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Understanding Weather – not predicting – 24 May 2013

What happened?
The departure from one pattern to a more favourable one is now an established feature on our synoptic charts for both the surface and throughout the upper air. The reversion to more normal patterns coincided with the approach of a very promising front which was expected to develop into a cut-off vortex and stagnate for a day or two. This system collapsed but gave rise to an equally well-marked pattern which also brought about the collapse of the extensive, dominant upper air anticyclonic presence which had held sway for the past few months.
As this new vortex pattern evolved it began the advection of moist air from the fringes of the tropical air persisting west of the Congo estuary. Because this pattern persisted, this advection also continued, intensifying as its moisture depth increased from a few hundred feet to some 2 or 3 thousand feet. This persistence was rewarded as local convergence lines appeared with comparable thundery cloud patterns identified both by satellite imagery and personal observation across much of Namibia.
Shower potential was also achieved and, for a broad area of activity, thundery showers were recorded. Measures up to some 20mms have been noted from places as diverse as the Omaruru district and east of Otjiwarongo to the Okavango valley to the Gobabis district. In between, there are numerous reports of a few drops to some few millimetres.
The significance is that, due to absence of colder temperatures, these showers have given life to the existing veld in several places.. Further significance is that the decaying anticylonic control enabled Cumulonimbus development to mature.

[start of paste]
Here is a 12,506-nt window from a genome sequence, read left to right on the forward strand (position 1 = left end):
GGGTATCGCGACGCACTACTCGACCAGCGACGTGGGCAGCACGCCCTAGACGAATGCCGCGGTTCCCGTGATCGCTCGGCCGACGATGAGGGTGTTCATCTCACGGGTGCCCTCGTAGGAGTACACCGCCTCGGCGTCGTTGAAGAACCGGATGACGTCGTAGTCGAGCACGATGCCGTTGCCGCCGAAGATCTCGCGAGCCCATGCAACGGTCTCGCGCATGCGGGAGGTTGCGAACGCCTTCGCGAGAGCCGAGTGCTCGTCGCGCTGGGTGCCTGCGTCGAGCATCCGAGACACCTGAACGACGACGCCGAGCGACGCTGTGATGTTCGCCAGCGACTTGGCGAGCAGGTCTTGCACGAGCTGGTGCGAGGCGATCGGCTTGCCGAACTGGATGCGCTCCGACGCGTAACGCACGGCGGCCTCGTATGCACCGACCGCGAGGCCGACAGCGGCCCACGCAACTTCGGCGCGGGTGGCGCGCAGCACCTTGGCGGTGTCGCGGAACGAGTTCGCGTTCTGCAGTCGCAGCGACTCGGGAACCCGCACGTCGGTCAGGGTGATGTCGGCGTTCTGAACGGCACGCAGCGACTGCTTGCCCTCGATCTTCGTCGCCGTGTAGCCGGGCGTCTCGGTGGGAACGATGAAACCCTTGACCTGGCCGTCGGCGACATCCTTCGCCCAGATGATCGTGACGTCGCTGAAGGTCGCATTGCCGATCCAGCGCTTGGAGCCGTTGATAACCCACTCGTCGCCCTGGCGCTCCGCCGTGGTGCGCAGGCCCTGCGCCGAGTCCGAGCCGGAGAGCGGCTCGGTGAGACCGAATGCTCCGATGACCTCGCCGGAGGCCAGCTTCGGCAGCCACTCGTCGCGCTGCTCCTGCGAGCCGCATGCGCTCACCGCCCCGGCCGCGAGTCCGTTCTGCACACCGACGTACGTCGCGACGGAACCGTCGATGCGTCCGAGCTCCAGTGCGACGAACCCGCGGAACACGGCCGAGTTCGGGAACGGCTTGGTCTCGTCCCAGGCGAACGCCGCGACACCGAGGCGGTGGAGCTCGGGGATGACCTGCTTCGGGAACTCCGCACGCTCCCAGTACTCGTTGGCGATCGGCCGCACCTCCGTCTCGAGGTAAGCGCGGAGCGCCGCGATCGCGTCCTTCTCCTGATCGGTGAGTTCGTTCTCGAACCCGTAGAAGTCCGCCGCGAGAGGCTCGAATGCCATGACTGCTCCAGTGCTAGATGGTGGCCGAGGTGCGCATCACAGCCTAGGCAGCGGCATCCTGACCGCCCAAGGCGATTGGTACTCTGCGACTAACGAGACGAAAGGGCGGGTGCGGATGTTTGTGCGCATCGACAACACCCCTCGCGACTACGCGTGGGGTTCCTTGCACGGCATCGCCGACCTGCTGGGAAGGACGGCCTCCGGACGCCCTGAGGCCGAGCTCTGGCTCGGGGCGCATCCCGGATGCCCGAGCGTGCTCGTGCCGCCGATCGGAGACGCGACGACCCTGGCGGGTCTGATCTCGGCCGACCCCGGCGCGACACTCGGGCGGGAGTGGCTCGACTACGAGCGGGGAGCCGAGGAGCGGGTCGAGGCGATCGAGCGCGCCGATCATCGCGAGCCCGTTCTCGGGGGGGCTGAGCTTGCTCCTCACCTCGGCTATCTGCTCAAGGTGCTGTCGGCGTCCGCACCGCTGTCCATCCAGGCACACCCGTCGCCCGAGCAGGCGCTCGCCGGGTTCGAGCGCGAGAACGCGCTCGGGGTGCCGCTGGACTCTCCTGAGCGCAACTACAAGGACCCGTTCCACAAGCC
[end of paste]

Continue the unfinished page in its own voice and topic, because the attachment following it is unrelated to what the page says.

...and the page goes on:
May is well down the list where rainfall is concerned. Occasions of summer-type rains are few and far between with only limited values on record. This may look promising, but the actual measure is scant; the value to the rangeland and the environment offers values which only the environment appreciates.
As matters stand, this past week saw the departure from one unwelcome pattern to the more normal, generally favourable pattern to which we have become accustomed. The forthcoming prospects have become far more amenable than they were just a couple of  weeks ago.
What’s coming?
Although synoptics for the South Atlantic are dominated by low pressure cores persisting throughout the lower levels with a low level anticyclonic core present to the south, the ability to disturb the generally northerly flow across Namibia is absent.
Frontal advance north of the Orange is, at this stage, also limited. This flow supports occasional cloud development from central Namibia southward. Daytime temperatures into the upper 20’s, touching the 30’s, persist. Overnight chill is equally limited: mild conditions for the time of year persist. The “oosweer” potential is restricted by this northerly wind orientation. During the weekend, a substantial trough approaches the Western Cape. This system has the potential to push as far north as the Oranjemund, Lüderitz, Rosh Pinah triangle by Sunday.

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